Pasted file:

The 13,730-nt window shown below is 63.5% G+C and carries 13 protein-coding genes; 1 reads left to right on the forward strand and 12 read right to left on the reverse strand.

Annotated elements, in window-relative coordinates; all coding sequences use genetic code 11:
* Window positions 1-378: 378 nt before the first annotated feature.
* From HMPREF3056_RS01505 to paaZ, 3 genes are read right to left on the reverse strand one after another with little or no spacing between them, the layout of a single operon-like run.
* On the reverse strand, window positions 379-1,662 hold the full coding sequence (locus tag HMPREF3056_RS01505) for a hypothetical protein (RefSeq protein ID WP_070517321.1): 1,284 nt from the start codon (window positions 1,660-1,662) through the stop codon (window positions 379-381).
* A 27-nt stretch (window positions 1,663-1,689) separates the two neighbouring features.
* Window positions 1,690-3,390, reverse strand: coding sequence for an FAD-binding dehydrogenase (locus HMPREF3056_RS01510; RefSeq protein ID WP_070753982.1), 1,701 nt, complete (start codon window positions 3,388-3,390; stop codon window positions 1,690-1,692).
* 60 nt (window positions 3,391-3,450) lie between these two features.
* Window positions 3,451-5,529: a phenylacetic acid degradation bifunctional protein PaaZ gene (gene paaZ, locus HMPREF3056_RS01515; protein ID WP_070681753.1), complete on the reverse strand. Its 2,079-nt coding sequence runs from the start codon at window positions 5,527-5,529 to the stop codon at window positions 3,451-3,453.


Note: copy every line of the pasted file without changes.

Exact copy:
The 13,730-nt window shown below is 63.5% G+C and carries 13 protein-coding genes; 1 reads left to right on the forward strand and 12 read right to left on the reverse strand.

Annotated elements, in window-relative coordinates; all coding sequences use genetic code 11:
* Window positions 1-378: 378 nt before the first annotated feature.
* From HMPREF3056_RS01505 to paaZ, 3 genes are read right to left on the reverse strand one after another with little or no spacing between them, the layout of a single operon-like run.
* On the reverse strand, window positions 379-1,662 hold the full coding sequence (locus tag HMPREF3056_RS01505) for a hypothetical protein (RefSeq protein ID WP_070517321.1): 1,284 nt from the start codon (window positions 1,660-1,662) through the stop codon (window positions 379-381).
* A 27-nt stretch (window positions 1,663-1,689) separates the two neighbouring features.
* Window positions 1,690-3,390, reverse strand: coding sequence for an FAD-binding dehydrogenase (locus HMPREF3056_RS01510; RefSeq protein ID WP_070753982.1), 1,701 nt, complete (start codon window positions 3,388-3,390; stop codon window positions 1,690-1,692).
* 60 nt (window positions 3,391-3,450) lie between these two features.
* Window positions 3,451-5,529: a phenylacetic acid degradation bifunctional protein PaaZ gene (gene paaZ, locus HMPREF3056_RS01515; protein ID WP_070681753.1), complete on the reverse strand. Its 2,079-nt coding sequence runs from the start codon at window positions 5,527-5,529 to the stop codon at window positions 3,451-3,453.